Admire a Child; Inspire a Child

Admire Your Child
As I was responding to a parent in our The Writer’s Jungle Online class, a comment she made struck me. She wanted to know how to inspire her child to write.

We often get tricked into thinking that finding the right topic or curricula, being creative or imaginative ourselves will lead to inspiration. And many mothers are exhausted, not feeling all that creative ourselves and wonder how we’ll muster inspiration for one, let alone two.

Let me put you at ease. It’s not hard to inspire children. They thrive under a certain condition. The condition is as follows:

Admire your kids.

It’s really that simple.

Notice what they are good at and praise it. If you have a child who is good at yo-yoing, notice. Say so. Today. If your son is a whiz at the remote control and setting the Tivo again for you (since you haven’t bothered to learn how to do it… – yes, that would be me), compliment that son.

If your daughter has stacked up sixteen American Girl catalogs and has the pages flipped down for her favorite pages and then asterisked each outfit she hopes to buy this year, pluck one out of the pile and ask her to take you on a journey of her selections. Yes, this is my nine year old daughter’s favorite pastime.

Ask questions that give your child the opportunity to be an expert. Be genuine. Don’t use leading questions where you hope to turn the conversation to an “educational” topic. Rather, be curious and marvel at how smart your son is, how adept or creative your teen is, how serious and calculating your daughter is.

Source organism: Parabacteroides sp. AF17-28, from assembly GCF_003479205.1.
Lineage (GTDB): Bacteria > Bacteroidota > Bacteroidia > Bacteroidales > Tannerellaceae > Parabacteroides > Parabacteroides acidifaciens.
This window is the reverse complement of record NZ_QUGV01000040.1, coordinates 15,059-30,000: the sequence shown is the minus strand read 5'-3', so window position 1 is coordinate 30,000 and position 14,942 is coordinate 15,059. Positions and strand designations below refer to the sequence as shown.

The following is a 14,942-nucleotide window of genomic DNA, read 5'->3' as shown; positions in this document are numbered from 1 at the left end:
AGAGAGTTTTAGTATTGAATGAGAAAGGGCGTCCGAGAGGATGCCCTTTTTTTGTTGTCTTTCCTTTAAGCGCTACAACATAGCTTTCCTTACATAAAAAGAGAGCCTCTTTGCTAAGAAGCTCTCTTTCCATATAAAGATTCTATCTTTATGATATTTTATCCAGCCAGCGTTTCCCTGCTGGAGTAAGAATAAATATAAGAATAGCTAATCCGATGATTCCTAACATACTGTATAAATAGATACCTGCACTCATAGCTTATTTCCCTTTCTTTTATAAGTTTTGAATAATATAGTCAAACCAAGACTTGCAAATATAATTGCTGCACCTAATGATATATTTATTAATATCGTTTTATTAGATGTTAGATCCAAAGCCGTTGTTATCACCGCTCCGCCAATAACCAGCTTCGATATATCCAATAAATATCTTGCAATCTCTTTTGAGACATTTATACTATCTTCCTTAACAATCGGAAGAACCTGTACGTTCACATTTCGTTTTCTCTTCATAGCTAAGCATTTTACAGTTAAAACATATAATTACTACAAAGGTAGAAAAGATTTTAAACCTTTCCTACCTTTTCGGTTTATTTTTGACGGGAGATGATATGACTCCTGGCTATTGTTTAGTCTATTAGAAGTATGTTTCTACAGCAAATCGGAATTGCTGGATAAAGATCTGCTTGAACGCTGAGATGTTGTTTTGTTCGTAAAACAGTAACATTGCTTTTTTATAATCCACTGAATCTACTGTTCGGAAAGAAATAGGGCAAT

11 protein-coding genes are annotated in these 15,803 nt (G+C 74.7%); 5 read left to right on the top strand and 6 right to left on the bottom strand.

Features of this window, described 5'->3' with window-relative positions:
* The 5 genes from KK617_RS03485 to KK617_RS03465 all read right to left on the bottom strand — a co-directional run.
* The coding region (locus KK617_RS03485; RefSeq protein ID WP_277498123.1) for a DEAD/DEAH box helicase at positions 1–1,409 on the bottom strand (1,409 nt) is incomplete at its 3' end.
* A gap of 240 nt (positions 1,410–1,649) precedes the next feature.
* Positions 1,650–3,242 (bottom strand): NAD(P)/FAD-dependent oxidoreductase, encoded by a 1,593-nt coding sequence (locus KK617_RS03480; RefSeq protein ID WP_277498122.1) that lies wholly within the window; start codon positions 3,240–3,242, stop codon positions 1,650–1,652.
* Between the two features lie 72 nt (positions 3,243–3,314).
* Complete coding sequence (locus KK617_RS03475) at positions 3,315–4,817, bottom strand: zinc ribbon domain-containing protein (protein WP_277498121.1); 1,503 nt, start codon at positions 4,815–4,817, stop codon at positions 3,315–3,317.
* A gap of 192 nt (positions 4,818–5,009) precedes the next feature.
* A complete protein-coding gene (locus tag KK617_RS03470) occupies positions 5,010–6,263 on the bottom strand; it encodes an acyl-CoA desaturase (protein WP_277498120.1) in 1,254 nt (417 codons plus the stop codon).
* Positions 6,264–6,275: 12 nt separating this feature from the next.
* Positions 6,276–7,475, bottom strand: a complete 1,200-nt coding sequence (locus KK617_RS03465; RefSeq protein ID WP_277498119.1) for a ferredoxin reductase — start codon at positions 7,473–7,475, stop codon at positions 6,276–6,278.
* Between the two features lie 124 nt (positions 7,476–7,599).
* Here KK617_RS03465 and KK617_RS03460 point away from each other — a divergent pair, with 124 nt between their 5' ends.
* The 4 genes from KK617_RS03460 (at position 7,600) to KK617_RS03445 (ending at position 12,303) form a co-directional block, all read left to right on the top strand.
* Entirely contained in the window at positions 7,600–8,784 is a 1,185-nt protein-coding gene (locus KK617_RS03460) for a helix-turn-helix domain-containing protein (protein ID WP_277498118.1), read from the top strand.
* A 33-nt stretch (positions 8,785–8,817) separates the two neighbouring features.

Admire them for their interests and capacities.

How does this foster good writing? Several ways.

  1. You are learning to be an appreciative audience.
  2. You are facilitating the development of vocabulary around a topic of significant interest.
  3. You are tuning in to your child’s interests and can remember what they are when a writing opportunity comes up. Hey, Liam, want to write about how you learned to do an “around the world” with your yo-yo for Grandma? She’d love to hear.
  4. Your child learns to trust you. You find the things he is interested in, interesting. The child stops the guesswork of what would please you when you ask him to write and instead, will offer you what pleases him because he knows you will value it.

So find a way to admire your child today. And tomorrow. And the next day. Over time, your child won’t find writing so difficult because she will know that her audience loves to hear what she has to say.

The Writer's Jungle Online

Comments are closed.